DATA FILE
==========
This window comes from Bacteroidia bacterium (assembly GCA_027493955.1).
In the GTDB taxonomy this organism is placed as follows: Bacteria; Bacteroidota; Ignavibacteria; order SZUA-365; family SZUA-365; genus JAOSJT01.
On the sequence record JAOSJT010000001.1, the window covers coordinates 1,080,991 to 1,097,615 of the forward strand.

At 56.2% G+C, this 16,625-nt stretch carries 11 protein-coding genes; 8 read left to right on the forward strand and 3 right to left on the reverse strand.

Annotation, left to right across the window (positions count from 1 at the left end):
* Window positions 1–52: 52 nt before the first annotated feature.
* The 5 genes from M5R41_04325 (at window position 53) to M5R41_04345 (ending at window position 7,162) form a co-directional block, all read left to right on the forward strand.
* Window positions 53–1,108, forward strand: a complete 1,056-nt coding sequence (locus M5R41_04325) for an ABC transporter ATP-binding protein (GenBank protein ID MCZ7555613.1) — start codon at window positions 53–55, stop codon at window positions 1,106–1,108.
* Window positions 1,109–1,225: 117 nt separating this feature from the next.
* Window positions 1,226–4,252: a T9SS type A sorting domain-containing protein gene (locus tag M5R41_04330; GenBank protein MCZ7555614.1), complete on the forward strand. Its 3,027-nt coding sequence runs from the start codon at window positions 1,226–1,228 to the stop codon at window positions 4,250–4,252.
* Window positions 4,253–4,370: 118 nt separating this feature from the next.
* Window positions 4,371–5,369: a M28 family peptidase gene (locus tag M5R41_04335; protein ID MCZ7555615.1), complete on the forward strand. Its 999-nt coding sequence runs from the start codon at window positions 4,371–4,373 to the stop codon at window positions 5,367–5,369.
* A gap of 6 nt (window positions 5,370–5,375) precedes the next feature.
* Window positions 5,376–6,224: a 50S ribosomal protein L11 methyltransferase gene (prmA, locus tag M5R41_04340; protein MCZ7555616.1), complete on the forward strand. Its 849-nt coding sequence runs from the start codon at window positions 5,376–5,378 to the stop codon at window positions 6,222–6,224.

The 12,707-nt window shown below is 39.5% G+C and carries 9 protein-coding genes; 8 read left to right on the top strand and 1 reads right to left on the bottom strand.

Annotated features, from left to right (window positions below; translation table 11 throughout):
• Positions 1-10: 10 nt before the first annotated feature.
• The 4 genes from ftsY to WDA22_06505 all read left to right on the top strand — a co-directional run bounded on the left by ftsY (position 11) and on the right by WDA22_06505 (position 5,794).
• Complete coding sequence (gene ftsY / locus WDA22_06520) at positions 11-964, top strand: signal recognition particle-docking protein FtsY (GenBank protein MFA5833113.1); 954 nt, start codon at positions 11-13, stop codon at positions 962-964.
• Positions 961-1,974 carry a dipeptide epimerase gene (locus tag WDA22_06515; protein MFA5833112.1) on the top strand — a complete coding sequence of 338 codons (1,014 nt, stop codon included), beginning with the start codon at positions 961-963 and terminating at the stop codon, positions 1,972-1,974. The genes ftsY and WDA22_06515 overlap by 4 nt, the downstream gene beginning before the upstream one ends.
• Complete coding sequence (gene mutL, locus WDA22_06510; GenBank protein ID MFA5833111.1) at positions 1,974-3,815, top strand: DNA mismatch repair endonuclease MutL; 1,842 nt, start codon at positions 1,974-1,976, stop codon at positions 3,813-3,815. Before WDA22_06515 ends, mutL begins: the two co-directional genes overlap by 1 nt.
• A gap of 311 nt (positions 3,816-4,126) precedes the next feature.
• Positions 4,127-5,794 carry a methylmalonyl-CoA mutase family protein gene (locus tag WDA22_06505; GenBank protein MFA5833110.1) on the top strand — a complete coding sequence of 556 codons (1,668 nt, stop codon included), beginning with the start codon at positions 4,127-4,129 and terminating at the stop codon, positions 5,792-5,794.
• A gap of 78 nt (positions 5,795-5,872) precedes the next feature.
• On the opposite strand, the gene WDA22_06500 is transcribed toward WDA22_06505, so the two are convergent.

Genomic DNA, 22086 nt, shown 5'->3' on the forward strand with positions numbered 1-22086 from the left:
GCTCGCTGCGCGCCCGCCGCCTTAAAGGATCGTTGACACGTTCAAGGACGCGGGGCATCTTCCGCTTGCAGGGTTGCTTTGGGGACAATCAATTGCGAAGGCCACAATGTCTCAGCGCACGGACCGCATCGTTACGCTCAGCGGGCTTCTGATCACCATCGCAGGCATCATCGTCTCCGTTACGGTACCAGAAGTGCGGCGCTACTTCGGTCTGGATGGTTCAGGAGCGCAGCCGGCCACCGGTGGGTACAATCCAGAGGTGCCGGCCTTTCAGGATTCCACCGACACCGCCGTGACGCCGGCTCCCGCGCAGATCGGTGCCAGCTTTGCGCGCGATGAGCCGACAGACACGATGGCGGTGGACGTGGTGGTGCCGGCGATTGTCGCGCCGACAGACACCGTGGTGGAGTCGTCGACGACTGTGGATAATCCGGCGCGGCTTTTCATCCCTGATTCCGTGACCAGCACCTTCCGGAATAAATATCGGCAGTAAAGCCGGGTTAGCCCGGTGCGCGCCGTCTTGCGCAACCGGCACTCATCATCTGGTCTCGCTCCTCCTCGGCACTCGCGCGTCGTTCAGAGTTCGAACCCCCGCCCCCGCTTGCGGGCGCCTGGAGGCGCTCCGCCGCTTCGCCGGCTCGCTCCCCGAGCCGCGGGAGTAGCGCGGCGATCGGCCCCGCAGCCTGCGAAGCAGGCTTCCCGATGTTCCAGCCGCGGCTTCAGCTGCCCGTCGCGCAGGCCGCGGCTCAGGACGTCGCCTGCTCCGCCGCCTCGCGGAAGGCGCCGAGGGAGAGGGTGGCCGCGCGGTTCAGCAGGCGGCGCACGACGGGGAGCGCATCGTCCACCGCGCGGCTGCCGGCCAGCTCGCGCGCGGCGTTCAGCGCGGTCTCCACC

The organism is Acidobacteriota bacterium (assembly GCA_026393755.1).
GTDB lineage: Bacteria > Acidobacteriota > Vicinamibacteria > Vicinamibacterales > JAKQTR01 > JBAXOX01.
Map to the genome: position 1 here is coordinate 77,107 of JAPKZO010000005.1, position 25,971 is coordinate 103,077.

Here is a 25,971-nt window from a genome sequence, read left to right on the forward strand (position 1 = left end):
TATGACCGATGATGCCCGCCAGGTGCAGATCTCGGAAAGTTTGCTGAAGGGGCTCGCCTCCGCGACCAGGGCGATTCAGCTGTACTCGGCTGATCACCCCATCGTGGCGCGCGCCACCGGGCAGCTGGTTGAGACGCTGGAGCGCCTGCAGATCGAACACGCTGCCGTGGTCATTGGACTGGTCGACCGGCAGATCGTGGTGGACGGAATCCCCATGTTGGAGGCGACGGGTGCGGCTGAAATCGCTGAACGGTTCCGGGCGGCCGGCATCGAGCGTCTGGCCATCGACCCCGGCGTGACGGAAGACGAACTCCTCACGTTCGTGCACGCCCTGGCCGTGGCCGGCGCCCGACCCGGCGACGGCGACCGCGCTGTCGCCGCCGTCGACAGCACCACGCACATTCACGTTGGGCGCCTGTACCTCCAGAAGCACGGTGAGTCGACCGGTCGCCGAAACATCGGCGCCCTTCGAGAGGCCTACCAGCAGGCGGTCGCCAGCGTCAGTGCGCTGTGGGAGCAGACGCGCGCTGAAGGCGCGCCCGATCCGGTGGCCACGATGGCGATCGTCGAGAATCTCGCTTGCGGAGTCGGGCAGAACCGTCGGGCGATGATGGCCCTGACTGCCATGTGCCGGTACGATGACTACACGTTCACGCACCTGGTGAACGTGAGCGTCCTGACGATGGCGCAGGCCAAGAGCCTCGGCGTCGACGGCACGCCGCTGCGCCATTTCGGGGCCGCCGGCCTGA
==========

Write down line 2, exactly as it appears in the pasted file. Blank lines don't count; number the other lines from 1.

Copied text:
In the GTDB taxonomy this organism is placed as follows: Bacteria; Bacteroidota; Ignavibacteria; order SZUA-365; family SZUA-365; genus JAOSJT01.